Legislative meeting halls and some government offices are virtually deserted as legislators and top civil servants abandon the capital to campaign, often in flagrant violation of election laws.
“If I do not assist in the campaign, I won’t have a good position in the government,” said one high-ranking civil servant who asked not to be identified. “I will be promoted if I am active, and if I help the party with donations to the campaign. It happens in every place and in most countries.”
However, National Election Committee regulations specify that “civil servants in all areas at all levels…shall [have] a neutral attitude and [be] impartial and shall not use any power or influence, or commit any activity calculated to give support for or undertake an opposition against any political party, candidates or their supporters.”
Nonetheless, the Council of Ministers has canceled its usual Friday meetings. One ministerial employee said his boss was in the provinces “on a government mission,” but said he was also campaigning.
An employee at another ministry said his top minister “suggested” his department’s top officials travel to the minister’s home district to campaign. Almost all of them did, the employee said.
Minister of Women’s Affairs Mu Sochua said she stayed in Phnom Penh all week. “I will not go to the provinces to campaign during working hours, because it is against National Election Committee law. I will go to Battambang on Saturday and Sunday to help on the campaign, but I will just be an adviser,” she said. She said she would not be making public appearances for Funcinpec.
Although the Feb 3 elections are for commune council seats, national legislators are also focusing on the campaign. The National Assembly and Senate have both quit meeting.
“There is no quorum, because lawmakers are helping their party members to campaign,” said Senate Secretary-General Um Sarith.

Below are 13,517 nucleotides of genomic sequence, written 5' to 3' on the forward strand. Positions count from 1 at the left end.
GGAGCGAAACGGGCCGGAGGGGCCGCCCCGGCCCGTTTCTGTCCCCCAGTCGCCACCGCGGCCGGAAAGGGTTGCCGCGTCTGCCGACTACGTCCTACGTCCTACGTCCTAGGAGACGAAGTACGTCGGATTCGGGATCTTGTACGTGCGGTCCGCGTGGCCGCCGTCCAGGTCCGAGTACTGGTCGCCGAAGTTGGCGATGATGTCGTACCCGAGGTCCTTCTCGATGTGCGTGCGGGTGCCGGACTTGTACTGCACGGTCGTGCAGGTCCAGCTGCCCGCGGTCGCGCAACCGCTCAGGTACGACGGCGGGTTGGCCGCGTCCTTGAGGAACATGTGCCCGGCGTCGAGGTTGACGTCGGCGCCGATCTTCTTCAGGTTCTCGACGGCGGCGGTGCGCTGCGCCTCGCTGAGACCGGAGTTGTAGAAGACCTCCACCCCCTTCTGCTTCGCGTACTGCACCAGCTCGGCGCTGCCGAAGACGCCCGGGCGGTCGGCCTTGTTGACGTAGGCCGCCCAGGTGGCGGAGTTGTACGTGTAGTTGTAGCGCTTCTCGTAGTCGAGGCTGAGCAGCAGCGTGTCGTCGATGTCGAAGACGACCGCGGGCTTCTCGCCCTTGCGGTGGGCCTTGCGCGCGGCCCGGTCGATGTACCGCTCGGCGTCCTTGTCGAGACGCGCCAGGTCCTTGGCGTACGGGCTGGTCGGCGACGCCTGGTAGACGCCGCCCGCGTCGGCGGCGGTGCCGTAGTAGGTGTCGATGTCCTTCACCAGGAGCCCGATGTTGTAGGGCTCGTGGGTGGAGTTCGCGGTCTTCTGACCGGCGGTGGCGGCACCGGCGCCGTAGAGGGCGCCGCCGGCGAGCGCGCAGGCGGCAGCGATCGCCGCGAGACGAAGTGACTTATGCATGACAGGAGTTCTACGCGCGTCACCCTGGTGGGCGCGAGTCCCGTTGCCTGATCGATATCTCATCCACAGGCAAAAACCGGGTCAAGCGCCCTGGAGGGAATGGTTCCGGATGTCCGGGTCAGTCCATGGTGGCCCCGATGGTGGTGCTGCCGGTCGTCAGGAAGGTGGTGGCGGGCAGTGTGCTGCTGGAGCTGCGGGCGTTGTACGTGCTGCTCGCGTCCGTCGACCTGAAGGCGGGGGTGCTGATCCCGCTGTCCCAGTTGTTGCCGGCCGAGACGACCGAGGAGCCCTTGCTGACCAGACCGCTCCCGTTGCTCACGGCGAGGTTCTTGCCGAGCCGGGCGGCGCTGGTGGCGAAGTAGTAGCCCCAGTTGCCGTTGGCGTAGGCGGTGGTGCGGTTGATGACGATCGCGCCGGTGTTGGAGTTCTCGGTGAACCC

“It won’t affect their work,” said National Assembly Deputy Secretary General Chan Ven. “They are politicians, so they have the right to help their party compete with other parties.”
Prum Nhean Vichet, the NEC’s chief media officer, said campaigning by legislators goes against the spirit of the Constitution. He especially objected to campaigning politicians displaying signs that labeled them as Senators and National Assembly members, on their cars or elsewhere.
“They should take those signs away if they are campaigning,” he said. “It is contrary to the NEC’s law and Constitution.”
The Constitution does not explicitly address the issue of campaigning for a political party. But Article 79 reads: “The National Assembly mandate shall be incompatible with the holding of any active public function and of any membership in other institutions provided for in the Constitution, except when the assembly members are required to serve in the Royal Government.”
Funcinpec President Prince Norodom Ranariddh and Sam Rainsy Party President Sam Rainsy are traveling throughout the provinces every day until election day. CPP President Chea Sim will remain in Phnom Penh, according to his cabinet officials. Chea Sim is interim head of state while King Norodom Sihanouk is in Beijing for a routine health checkup.
“We have enough people to work for the party on the campaign,” the Chea Sim cabinet official said.
Prime Minister Hun Sen, who is also deputy CPP president, has been attending bridge inauguration, hospital openings and school graduations. His remarks at such events are broadcast on radio or television.
It is too late to do anything about widespread illegal campaigning during this election cycle, Prum Nhean Vichet admitted. “Now it is over,” he said. “It is an experience for us for the next election.”
(Additional reporting by Richard Sine)